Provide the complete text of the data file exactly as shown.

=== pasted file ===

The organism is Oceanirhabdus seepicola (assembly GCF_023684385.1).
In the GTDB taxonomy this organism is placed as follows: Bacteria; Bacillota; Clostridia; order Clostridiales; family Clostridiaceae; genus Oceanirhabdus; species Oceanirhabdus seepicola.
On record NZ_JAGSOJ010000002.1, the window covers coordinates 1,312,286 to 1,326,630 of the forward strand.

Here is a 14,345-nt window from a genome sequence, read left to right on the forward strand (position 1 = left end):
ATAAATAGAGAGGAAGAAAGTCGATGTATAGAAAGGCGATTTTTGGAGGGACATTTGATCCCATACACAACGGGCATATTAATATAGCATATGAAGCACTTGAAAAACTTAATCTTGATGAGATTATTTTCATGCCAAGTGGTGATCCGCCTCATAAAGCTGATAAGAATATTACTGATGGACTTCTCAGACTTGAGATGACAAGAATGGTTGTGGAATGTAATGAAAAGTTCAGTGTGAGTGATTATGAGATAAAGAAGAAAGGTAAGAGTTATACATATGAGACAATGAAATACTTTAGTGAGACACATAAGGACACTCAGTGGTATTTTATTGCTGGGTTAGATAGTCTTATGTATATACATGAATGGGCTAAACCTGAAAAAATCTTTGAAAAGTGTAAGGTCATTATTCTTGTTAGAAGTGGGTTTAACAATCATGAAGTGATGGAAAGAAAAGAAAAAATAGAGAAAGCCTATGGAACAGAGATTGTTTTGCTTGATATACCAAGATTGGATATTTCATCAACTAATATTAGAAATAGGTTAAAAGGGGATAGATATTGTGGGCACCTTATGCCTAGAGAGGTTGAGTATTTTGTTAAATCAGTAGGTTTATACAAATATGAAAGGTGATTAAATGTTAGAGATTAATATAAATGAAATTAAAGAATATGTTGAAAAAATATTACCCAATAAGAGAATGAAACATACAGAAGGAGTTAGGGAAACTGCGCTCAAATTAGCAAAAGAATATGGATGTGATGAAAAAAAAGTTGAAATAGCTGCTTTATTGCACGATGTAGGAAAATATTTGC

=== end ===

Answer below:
The organism is Oceanirhabdus seepicola (assembly GCF_023684385.1).
In the GTDB taxonomy this organism is placed as follows: Bacteria; Bacillota; Clostridia; order Clostridiales; family Clostridiaceae; genus Oceanirhabdus; species Oceanirhabdus seepicola.
On record NZ_JAGSOJ010000002.1, the window covers coordinates 1,312,286 to 1,326,630 of the forward strand.

Here is a 14,345-nt window from a genome sequence, read left to right on the forward strand (position 1 = left end):
ATAAATAGAGAGGAAGAAAGTCGATGTATAGAAAGGCGATTTTTGGAGGGACATTTGATCCCATACACAACGGGCATATTAATATAGCATATGAAGCACTTGAAAAACTTAATCTTGATGAGATTATTTTCATGCCAAGTGGTGATCCGCCTCATAAAGCTGATAAGAATATTACTGATGGACTTCTCAGACTTGAGATGACAAGAATGGTTGTGGAATGTAATGAAAAGTTCAGTGTGAGTGATTATGAGATAAAGAAGAAAGGTAAGAGTTATACATATGAGACAATGAAATACTTTAGTGAGACACATAAGGACACTCAGTGGTATTTTATTGCTGGGTTAGATAGTCTTATGTATATACATGAATGGGCTAAACCTGAAAAAATCTTTGAAAAGTGTAAGGTCATTATTCTTGTTAGAAGTGGGTTTAACAATCATGAAGTGATGGAAAGAAAAGAAAAAATAGAGAAAGCCTATGGAACAGAGATTGTTTTGCTTGATATACCAAGATTGGATATTTCATCAACTAATATTAGAAATAGGTTAAAAGGGGATAGATATTGTGGGCACCTTATGCCTAGAGAGGTTGAGTATTTTGTTAAATCAGTAGGTTTATACAAATATGAAAGGTGATTAAATGTTAGAGATTAATATAAATGAAATTAAAGAATATGTTGAAAAAATATTACCCAATAAGAGAATGAAACATACAGAAGGAGTTAGGGAAACTGCGCTCAAATTAGCAAAAGAATATGGATGTGATGAAAAAAAAGTTGAAATAGCTGCTTTATTGCACGATGTAGGAAAATATTTGC